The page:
Global Data on Church Members and Diet

 Portuguese version available        

 Spanish version available


In our last blog, we talked about the importance of the Health Message and the way people understand its purpose around the world: one of its key aspects is the emphasis on a clean and healthy diet. While the Adventist Church does not ban the eating of meat, many Adventists choose to adopt this lifestyle. According to General Conference Adventist Health Ministries[1], “Common reasons for choosing a vegetarian diet include personal health concerns, religious beliefs, ethical issues as they relate to the welfare of animals, environmental concerns, economic reasons, and philosophical reasons.” In other words, people—in and outside of the Adventist Church—choose to avoid meat for a variety of different reasons. Still, a significant number of church members choose to limit their meat intake.

As part of the 2018 Global Church Member Survey (GCMS), members around the world were asked about their diet (Q46). Five percent of worldwide respondents shared that they are vegan, and another 14% reported that they are vegetarian. Additionally, 11% shared that they are pescatarians – that is, they eat fish but do not consume any other meat. Almost a third (32%) of respondents shared that they eat meat once a week or less, and about a quarter (24%) eat meat a few times a week. Fourteen percent of respondents said that they eat meat most days of the week.

One of the reasons that church members worldwide are likely to limit their meat intake is because of the well-documented correlations between eating meat and several kinds of diseases. For example, the Adventist Health Ministries reports that:

Scientific evidence accumulated over the past half century has shown conclusively that a well-balanced vegetarian diet is not only nutritionally adequate but also conveys health benefits. Many chronic diseases (such as heart disease, stroke, cancer, type 2 diabetes, and obesity) can be either prevented or managed by following a vegetarian diet. Well-planned vegetarian diets have been shown to be appropriate for individuals during all stages of the life cycle, including pregnancy, lactation, infancy, childhood, and adolescence, as well as supporting top athletic performance. (General Conference Adventist Health Ministries, 2017)

Moreover, the benefits of a vegetarian diet are well demonstrated in the lives of people in Loma Linda: an area called a “blue zone” where people live about a decade longer than the average population. Alongside with a weekly rest day on Sabbath, regular exercises, a positive attitude, etc., their diet for most of their lives was composed mainly of vegetables (33%), fruits (27%), whole grains (7%), nuts and seeds (2%), legumes and soy (12%) and of very little animal food: 5% of meat, poultry, fish, and 10% of dairy products. You can read more about this study and health benefits of regular intakes of fruits, vegetables, and nuts here.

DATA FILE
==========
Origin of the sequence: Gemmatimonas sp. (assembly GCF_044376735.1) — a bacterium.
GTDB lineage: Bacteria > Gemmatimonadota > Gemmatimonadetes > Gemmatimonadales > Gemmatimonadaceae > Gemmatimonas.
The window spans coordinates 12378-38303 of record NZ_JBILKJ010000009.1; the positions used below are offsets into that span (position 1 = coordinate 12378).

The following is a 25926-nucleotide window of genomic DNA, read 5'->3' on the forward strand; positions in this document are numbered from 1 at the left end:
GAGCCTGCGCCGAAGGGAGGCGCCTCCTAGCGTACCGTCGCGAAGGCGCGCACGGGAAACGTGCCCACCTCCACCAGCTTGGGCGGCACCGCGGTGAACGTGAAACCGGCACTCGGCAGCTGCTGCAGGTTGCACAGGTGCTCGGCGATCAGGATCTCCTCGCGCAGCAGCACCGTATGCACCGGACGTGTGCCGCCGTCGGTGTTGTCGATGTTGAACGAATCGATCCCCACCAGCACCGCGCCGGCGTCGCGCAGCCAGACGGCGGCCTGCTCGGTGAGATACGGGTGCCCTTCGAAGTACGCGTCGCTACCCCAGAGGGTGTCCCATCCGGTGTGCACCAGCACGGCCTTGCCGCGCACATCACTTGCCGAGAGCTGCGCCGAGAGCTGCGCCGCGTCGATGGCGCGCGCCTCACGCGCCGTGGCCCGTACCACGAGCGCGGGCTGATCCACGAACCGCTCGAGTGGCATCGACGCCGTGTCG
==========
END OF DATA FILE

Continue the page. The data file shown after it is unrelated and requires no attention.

When you consider your own diet – as well as the rest of your lifestyle choices – do you feel that you are living to your fullest physical potential? If not, what choices do you think you could make that would allow you to live a healthier, more fulfilling life? After all, “...do you not know that your body is a temple of the Holy Spirit within you, whom you have from God? You are not your own, for you were bought with a price. So, glorify God in your body” (1 Cor. 6:19-20 ESV).

Don’t miss our next blog where we will discuss some more healthy (or unhealthy) choices that Adventist Church members make regarding substances like alcohol and tobacco.


For more data on both 2013 and 2018 GCMS look at the following presentations by Dr. David Trim from the Office of Archives, Statistics, and Research:

Annual Council 2013 Research Report, David Trim
2018 Annual Council - Global Church Member Survey Data Report | [Watch Video] 


Created in collaboration with the Institute of Church Ministry.


[1] To learn more about what Adventist believe regarding diet, click here: http://healthministries.com/articles/gc-nutrition-council/factsheet-vegetarian-diets